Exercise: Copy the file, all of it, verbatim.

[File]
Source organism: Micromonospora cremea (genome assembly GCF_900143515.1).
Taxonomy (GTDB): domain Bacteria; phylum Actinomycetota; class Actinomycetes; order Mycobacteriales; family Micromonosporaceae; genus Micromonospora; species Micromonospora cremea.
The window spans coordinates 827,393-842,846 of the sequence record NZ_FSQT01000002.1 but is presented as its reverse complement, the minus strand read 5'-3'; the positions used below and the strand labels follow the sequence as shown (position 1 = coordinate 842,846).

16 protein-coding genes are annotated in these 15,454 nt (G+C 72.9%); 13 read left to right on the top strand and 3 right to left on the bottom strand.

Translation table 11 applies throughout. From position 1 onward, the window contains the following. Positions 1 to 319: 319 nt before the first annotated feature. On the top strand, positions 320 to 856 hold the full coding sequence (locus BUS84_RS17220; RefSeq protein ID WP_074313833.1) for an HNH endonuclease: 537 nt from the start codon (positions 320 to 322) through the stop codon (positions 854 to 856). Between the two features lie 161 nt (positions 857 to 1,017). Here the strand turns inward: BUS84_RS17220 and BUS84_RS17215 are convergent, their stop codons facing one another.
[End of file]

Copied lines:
Source organism: Micromonospora cremea (genome assembly GCF_900143515.1).
Taxonomy (GTDB): domain Bacteria; phylum Actinomycetota; class Actinomycetes; order Mycobacteriales; family Micromonosporaceae; genus Micromonospora; species Micromonospora cremea.
The window spans coordinates 827,393-842,846 of the sequence record NZ_FSQT01000002.1 but is presented as its reverse complement, the minus strand read 5'-3'; the positions used below and the strand labels follow the sequence as shown (position 1 = coordinate 842,846).

16 protein-coding genes are annotated in these 15,454 nt (G+C 72.9%); 13 read left to right on the top strand and 3 right to left on the bottom strand.

Translation table 11 applies throughout. From position 1 onward, the window contains the following. Positions 1 to 319: 319 nt before the first annotated feature. On the top strand, positions 320 to 856 hold the full coding sequence (locus BUS84_RS17220; RefSeq protein ID WP_074313833.1) for an HNH endonuclease: 537 nt from the start codon (positions 320 to 322) through the stop codon (positions 854 to 856). Between the two features lie 161 nt (positions 857 to 1,017). Here the strand turns inward: BUS84_RS17220 and BUS84_RS17215 are convergent, their stop codons facing one another.